Pilot Training Helps You and Your Crew Stay Cool


When experiencing a dual engine failure in flight, pilot training and communication helped these pilots stay calm

In my 30 years of flying professionally, I’ve lived through a handful of engine failures, but only one was completely spontaneous and 100% unexpected. The others were shut down on purpose – a decision made in response to an indication, a noise, or something we could observe (that lightning strike was really something to see). In all those cases, pilot training kicked in and we landed safely. But I’d be lying if I said that the spontaneous engine failure didn’t get the old heart pumping. Even for an experienced crew.

But there’s a crew based in Punta Gorda who recently experienced the unthinkable: a double engine failure! And to use their words “It was completely relaxed in the cockpit”. Say what? I’m sure that the vast majority of professional pilots have lived through some kind of aviation related horror, but very few can say that they lost both engines and safely landed on a legitimate runway at a legitimate airport. These two did it, and apparently they were cool as cucumbers. My hat is off to them. I was sweating with just one dead engine while the other one was working perfectly fine, thank you. I’ve trained just as hard as the next pilot, but there is still something unsettling about looking out the window and seeing your prop at a dead stop.

We spend hours and hours in the simulator preparing for the loss of an engine, and minutes and minutes rehearsing a dual engine failure. Obviously, it rarely happens, but there is always the possibility, so it’s in our books and it’s part of our training. Do we always take it as seriously as we should? In fact, do we ever really lose both engines in the simulator? I mean, what ARE the chances, right? Sure, dual generator failures or loss of all hydraulics, but both engines? I don’t remember seeing that too often, if at all.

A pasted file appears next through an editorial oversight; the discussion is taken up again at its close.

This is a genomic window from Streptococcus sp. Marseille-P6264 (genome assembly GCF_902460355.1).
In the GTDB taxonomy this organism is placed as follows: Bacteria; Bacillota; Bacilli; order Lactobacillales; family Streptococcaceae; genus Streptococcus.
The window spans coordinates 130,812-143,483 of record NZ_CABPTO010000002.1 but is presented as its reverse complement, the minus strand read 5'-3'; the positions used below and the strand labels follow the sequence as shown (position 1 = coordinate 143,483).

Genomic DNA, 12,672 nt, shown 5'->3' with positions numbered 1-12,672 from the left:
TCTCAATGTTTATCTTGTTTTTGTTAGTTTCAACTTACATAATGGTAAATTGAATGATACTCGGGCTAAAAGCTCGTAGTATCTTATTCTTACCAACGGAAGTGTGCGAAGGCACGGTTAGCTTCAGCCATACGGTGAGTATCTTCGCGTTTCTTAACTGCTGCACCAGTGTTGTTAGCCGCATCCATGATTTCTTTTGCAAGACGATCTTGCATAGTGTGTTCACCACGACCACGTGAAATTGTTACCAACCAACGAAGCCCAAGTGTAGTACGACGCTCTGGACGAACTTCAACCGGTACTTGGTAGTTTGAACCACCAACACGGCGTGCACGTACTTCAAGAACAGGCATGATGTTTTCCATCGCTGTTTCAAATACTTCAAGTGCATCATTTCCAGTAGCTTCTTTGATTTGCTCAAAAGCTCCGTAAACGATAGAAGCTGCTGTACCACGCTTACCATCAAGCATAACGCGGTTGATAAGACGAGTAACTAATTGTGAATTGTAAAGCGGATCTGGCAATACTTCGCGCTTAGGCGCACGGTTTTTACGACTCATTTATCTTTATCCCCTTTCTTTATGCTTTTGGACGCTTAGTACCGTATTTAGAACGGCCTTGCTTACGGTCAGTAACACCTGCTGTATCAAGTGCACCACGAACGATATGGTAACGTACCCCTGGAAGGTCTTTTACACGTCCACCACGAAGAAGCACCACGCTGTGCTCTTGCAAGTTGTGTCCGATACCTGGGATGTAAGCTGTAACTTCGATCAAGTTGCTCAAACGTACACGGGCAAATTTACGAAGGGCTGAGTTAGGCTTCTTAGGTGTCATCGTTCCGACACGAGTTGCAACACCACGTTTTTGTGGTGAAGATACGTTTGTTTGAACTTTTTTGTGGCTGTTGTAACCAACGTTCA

So when it happens for real, it’s gonna get your attention. Here’s what happened to the Air Trek pilots working a medical transport in May of 2019. They were flying a Citation 2 from Punta Gorda, FL to Niagara, NY and lost power in the first engine over the Atlantic, near Savannah, GA. They decided to divert to the Savannah airport and began a descent, but at 8000 feet, they started to lose power in the second engine. 

There were no obvious indications to explain the loss of power, but when both engines are affected, the fuel system is immediately suspect. At 8000 feet and descending rapidly the cause of the problem was secondary to not crashing the airplane. They said there was no panic, just a lot of discussion – trying to source the problem and then when that didn’t work, calculating and re-calculating their glide ratio – and making it to the runway, which they heroically did.

The problem did turn out to be the fuel, specifically a very serious mistake with a fuel additive that was never intended to be used with Jet A. There is a product called Prist that is required to be mixed with the fuel on a number of jets, including the Citation 2, for the purpose of preventing ice crystals at high altitudes. The pilots ordered their fuel with Prist that day, but unfortunately their fuel was mistakenly mixed with Diesel Exhaust Fluid (DEF), an additive designed to reduce pollution emissions in trucks. Both fluids are clear and odorless and are stored in small containers. On that day, a fuel technician assumed both containers were Prist and combined the two. He then proceeded to fuel 2 jets, both from the same company (the second jet lost one engine and landed safely). 

Since that day, the Punta Gorda airport has changed its storage protocols so that DEF is stored, locked, and kept off site. Some other airports premix their Prist so it is never stored on airport grounds but is delivered already mixed, even for the aircraft that don’t require it. However far too many airports have no specific procedures in place. Pilot organizations have been petitioning the U.S. Environmental Protection Agency for years to make airport trucks exempt from using DEF, but so far they have not been successful. 

I guess the moral of the story is that sometimes we won’t know what’s in our fuel. We can ask the fueler about their DEF procedures, but really, what’s he/she going to say? If that Citation had not been within gliding distance of an airport, the story would have ended differently. Pilot training can only do so much, but this case proves that the worst case does happen and we should always be prepared for that nerve-wracking silence on the flight deck. Maybe now is a good time to review those dual engine failure procedures.

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